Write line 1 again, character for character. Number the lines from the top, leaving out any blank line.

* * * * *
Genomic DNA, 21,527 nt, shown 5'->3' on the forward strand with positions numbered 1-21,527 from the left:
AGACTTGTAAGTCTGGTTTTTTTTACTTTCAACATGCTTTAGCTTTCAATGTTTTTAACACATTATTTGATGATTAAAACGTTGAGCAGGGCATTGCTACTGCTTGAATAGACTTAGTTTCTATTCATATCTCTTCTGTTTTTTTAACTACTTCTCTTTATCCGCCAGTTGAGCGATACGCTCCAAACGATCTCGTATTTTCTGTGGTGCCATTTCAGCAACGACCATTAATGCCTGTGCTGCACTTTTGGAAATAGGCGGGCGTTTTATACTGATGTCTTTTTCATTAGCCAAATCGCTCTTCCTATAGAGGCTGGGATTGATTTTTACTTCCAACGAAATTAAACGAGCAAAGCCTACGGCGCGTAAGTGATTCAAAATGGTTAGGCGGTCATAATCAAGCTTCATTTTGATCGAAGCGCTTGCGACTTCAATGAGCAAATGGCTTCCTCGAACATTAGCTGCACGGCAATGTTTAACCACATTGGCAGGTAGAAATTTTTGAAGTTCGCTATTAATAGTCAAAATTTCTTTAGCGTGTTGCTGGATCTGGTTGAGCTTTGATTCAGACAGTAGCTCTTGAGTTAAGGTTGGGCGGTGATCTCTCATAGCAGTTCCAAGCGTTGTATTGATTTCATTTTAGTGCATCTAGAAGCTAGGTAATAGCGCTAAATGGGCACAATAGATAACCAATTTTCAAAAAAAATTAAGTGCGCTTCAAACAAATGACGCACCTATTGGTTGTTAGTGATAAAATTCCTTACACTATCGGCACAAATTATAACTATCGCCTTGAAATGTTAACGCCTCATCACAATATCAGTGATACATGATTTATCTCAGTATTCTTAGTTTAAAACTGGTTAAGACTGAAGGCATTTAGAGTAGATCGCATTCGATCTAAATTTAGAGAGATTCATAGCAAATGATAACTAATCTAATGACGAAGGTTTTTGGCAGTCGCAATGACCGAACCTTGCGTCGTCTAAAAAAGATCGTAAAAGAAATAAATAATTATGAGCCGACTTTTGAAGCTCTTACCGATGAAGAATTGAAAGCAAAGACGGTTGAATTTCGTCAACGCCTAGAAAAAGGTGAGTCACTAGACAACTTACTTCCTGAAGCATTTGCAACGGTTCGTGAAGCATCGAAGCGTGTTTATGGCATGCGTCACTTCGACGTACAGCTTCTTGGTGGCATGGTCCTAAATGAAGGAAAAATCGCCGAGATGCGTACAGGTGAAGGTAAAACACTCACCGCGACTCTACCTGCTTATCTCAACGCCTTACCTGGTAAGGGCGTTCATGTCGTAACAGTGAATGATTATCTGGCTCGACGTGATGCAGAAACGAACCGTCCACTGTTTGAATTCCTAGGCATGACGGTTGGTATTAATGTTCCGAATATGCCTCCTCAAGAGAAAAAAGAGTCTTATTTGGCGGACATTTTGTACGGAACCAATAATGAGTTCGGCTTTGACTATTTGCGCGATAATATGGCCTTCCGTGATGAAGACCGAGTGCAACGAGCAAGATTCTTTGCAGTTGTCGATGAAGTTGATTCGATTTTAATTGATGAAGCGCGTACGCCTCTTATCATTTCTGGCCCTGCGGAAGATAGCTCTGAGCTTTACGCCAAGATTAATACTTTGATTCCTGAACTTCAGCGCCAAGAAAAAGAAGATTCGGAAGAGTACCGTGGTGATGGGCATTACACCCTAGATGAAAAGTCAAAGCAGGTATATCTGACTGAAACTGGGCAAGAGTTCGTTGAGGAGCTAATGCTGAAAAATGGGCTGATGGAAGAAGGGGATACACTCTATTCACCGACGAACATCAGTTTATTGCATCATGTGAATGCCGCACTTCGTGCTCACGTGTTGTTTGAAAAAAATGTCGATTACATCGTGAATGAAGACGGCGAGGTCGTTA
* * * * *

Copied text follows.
Genomic DNA, 21,527 nt, shown 5'->3' on the forward strand with positions numbered 1-21,527 from the left: